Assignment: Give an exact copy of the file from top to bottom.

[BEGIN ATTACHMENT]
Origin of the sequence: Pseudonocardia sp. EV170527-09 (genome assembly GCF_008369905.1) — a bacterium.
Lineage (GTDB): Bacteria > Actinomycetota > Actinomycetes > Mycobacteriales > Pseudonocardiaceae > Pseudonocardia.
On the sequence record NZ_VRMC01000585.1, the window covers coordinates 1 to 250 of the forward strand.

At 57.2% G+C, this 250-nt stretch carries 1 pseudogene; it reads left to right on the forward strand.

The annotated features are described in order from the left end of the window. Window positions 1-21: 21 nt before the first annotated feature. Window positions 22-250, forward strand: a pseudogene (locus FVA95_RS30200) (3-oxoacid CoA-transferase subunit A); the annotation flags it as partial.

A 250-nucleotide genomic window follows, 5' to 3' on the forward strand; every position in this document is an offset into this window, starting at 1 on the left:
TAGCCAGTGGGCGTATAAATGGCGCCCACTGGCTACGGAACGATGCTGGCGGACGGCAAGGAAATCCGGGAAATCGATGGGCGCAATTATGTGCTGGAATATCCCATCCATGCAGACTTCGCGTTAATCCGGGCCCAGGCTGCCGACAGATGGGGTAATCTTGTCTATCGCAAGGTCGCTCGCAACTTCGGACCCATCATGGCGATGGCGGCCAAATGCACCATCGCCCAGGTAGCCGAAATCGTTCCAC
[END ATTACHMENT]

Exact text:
Origin of the sequence: Pseudonocardia sp. EV170527-09 (genome assembly GCF_008369905.1) — a bacterium.
Lineage (GTDB): Bacteria > Actinomycetota > Actinomycetes > Mycobacteriales > Pseudonocardiaceae > Pseudonocardia.
On the sequence record NZ_VRMC01000585.1, the window covers coordinates 1 to 250 of the forward strand.

At 57.2% G+C, this 250-nt stretch carries 1 pseudogene; it reads left to right on the forward strand.

The annotated features are described in order from the left end of the window. Window positions 1-21: 21 nt before the first annotated feature. Window positions 22-250, forward strand: a pseudogene (locus FVA95_RS30200) (3-oxoacid CoA-transferase subunit A); the annotation flags it as partial.

A 250-nucleotide genomic window follows, 5' to 3' on the forward strand; every position in this document is an offset into this window, starting at 1 on the left:
TAGCCAGTGGGCGTATAAATGGCGCCCACTGGCTACGGAACGATGCTGGCGGACGGCAAGGAAATCCGGGAAATCGATGGGCGCAATTATGTGCTGGAATATCCCATCCATGCAGACTTCGCGTTAATCCGGGCCCAGGCTGCCGACAGATGGGGTAATCTTGTCTATCGCAAGGTCGCTCGCAACTTCGGACCCATCATGGCGATGGCGGCCAAATGCACCATCGCCCAGGTAGCCGAAATCGTTCCAC